Sexual Education Should be a Mandatory Class

Kailey Saenz, Copy Editor

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Gilbert, AZ – In the United States of America there is no federal law requiring public schools to teach a Sexual Education class. Less than half the states require Sex and HIV education. Thirty-three states require students to learn about HIV. However, only twenty of these states require that the information provided by accurate resulting in some states presenting inaccurate information. A whopping 39 states leave the decision to receive this education up the parents and many more provide an abstinence-only program (NCSL.org). In fact, the Federal Government provides a Title V Abstinence-Only Grant to promote abstinence in public schools (acf.hhs.gov).

While the U.S. is very far behind in this very important topic, countries in Europe are decades ahead of us. Germany and France both have extensive Sex Education courses but no country does Sex Ed better than the Netherlands. In the Netherlands, Sex Education starts in kindergarten. This has proven to work in the statistics to follow.

There are many reasons why Sexual Education is very valuable to students. Sex Ed teaches students about their bodies and how they work, about pregnancy, about STDs, parameters of consent, and so much more.

For most, puberty is a very confusing time as many changes happen in the body. Sex Ed can provide a way to explain this in a safe, non-embarrassing setting. It can also provide the science behind what happens in pregnancies. Contraception, the use of condoms, pills, and other ways to prevent pregnancy, should be a part of the cirriculum.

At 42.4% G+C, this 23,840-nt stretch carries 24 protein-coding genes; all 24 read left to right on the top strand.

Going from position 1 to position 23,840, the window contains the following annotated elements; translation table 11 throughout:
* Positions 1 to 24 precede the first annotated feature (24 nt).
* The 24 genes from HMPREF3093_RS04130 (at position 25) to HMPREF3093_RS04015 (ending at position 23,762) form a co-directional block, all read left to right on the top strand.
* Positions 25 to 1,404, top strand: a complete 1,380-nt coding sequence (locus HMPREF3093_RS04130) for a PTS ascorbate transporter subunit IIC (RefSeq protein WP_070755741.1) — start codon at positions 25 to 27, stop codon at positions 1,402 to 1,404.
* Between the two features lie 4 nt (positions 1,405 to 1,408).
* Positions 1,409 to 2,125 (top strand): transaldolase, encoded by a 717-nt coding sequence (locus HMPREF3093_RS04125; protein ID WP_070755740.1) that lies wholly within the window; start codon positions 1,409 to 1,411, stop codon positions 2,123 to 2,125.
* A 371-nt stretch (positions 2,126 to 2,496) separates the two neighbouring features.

Furthermore, STDs are very real and ignoring them in school does not make them disappear. Every year about 10 million people between the ages of 15-24 will get an STD. In countries such as the Netherlands where Sex Ed starts in Kindergarten, the STD rate in people the same age range is so low, there is not much data to be found about it (advocatesforyouth.org). In the U.S. it is estimated that 0.6% of people of all genders and ages have HIV while the Netherlands has a third of what we have, coming in at a measly 0.2%.

In the United States for every 1000 women ages 15-19 61 of them will become pregnant whereas in the Netherlands only 14 will become pregnant. As for these pregnant women, 39 women in the U.S. will give birth while only 5 women from the Netherlands will give birth. 14.8 of these women in the United States will get an abortion while only 8.8 in the Netherlands will terminate their pregnancy and only 7.2 in Germany will (advocatesforyouth.org).

The consequences of this lack of education can be devastating and last a lifetime. STDs never go away and are something that one must live with their whole lives and can even be passed down onto children. Unwanted pregnancies can destroy someone’s chances at scholarships, can ruin their grades, cause huge financial problems, and so much more.

By teaching children sexual safety they can lead more productive lives. Knowledge is a right and no one – not your parents, not a school, not the government – can take that away from you. When information is so important that it can have a lasting effect on your entire life then why shouldn’t it be taught in schools?

In fact, research shows that where a comprehensive Sex Education is pregnant it reduces the frequency of sexual activity, delays the start of it, increases the use of protection, and reduces the amount of partners a person is likely to have.

Many students here at Williams Field agree that Sex Education should be taught in schools. Nick Torres (09) said, “I think it should be a class because it shows you the dangers of rape and AIDS and how life’s going to be like.”

Nick is not the only one who thinks Williams Field should teach a Sex Ed class. Jaydin Naylor (09) said, “I think it should be taught because a lot of high schoolers fool around without thinking of the repercussions and they need to learn about the consequences of their actions.”

They are not the only ones who think so, there is a long list of students who would like to see Sex Ed become a part of the curriculum. What valid reason does the school have to deny students valuable information that they desire?

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The Student News Site of Williams Field High School
Sexual Education Should be a Mandatory Class